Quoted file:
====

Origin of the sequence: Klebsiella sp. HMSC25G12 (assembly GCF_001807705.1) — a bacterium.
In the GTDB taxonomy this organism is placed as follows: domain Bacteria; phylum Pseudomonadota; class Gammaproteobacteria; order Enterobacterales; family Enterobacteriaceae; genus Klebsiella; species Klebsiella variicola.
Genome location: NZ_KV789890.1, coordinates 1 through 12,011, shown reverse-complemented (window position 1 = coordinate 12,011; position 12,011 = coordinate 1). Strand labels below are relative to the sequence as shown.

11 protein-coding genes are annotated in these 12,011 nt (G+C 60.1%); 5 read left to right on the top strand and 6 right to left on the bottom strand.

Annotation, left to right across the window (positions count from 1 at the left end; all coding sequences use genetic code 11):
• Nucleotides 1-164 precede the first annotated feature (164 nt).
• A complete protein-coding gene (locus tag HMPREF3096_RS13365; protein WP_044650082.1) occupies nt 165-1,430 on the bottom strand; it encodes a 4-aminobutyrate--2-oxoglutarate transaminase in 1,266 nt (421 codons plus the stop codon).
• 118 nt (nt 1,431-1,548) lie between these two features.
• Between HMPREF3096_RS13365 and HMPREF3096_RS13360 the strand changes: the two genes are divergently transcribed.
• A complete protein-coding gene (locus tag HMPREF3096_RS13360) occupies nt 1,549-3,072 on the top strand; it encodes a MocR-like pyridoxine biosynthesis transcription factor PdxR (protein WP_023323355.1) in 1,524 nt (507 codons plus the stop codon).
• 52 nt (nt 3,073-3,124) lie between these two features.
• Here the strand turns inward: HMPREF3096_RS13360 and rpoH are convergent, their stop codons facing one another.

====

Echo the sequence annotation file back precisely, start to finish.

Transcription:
Origin of the sequence: Klebsiella sp. HMSC25G12 (assembly GCF_001807705.1) — a bacterium.
In the GTDB taxonomy this organism is placed as follows: domain Bacteria; phylum Pseudomonadota; class Gammaproteobacteria; order Enterobacterales; family Enterobacteriaceae; genus Klebsiella; species Klebsiella variicola.
Genome location: NZ_KV789890.1, coordinates 1 through 12,011, shown reverse-complemented (window position 1 = coordinate 12,011; position 12,011 = coordinate 1). Strand labels below are relative to the sequence as shown.

11 protein-coding genes are annotated in these 12,011 nt (G+C 60.1%); 5 read left to right on the top strand and 6 right to left on the bottom strand.

Annotation, left to right across the window (positions count from 1 at the left end; all coding sequences use genetic code 11):
• Nucleotides 1-164 precede the first annotated feature (164 nt).
• A complete protein-coding gene (locus tag HMPREF3096_RS13365; protein WP_044650082.1) occupies nt 165-1,430 on the bottom strand; it encodes a 4-aminobutyrate--2-oxoglutarate transaminase in 1,266 nt (421 codons plus the stop codon).
• 118 nt (nt 1,431-1,548) lie between these two features.
• Between HMPREF3096_RS13365 and HMPREF3096_RS13360 the strand changes: the two genes are divergently transcribed.
• A complete protein-coding gene (locus tag HMPREF3096_RS13360) occupies nt 1,549-3,072 on the top strand; it encodes a MocR-like pyridoxine biosynthesis transcription factor PdxR (protein WP_023323355.1) in 1,524 nt (507 codons plus the stop codon).
• 52 nt (nt 3,073-3,124) lie between these two features.
• Here the strand turns inward: HMPREF3096_RS13360 and rpoH are convergent, their stop codons facing one another.